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Teaching the elderly to text

Att-old-people

AT&T worker Gabriela Vasquez gives cellphone tips to L.A. resident Carol Berke. Credit: AT&T
Pretty soon, you might start seeing text messages from grandma.

"LOL did u see Jay Leno last night?"

AT&T workers held free 20-minute sessions at the Oasis Christian Center in West Los Angeles today to demonstrate basic cellphone features to the elderly. Senior citizens who signed up in advance got schooled on how to send SMS messages, make phone calls, add and edit contacts and manipulate settings.

AT&T spokeswoman Kate Keating says many older cellphone users demonstrate little knowledge of how to use basic device functions. And for the most part, we're talking flip phones, not Blackberries.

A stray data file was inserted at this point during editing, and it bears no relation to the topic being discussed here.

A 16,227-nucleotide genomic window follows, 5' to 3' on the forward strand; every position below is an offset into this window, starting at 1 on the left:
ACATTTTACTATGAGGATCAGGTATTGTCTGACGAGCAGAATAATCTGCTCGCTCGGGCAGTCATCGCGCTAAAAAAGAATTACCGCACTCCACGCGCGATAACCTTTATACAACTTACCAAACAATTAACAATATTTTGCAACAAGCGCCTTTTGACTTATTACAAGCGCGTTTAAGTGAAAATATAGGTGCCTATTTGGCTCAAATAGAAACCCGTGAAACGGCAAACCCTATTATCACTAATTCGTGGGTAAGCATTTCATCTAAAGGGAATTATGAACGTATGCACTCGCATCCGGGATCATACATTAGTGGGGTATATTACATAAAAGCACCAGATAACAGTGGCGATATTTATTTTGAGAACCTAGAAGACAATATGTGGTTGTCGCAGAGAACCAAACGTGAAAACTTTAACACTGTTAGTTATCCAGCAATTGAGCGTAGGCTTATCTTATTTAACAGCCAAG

Keating says that even "the more tech-savvy elderly people don't know how to text." So, these ongoing programs with Oasis "help them learn about new technologies like texting," Keating said.

Indeed, the average number of text messages per user has far surpassed the number of minutes spent talking on cellphones. But that adoption is still working its way up from young people, who latched on to the technology unwaveringly over the last decade, to older generations.

Verizon Wireless has held similar training sessions at senior centers. The company sponsored this year's Senior Olympics, where it provided product demos on-site. The telecom company also boasts four-dozen hearing-aid-compatible cellphones and a line of simple devices with giant buttons.

-- Mark Milian

 
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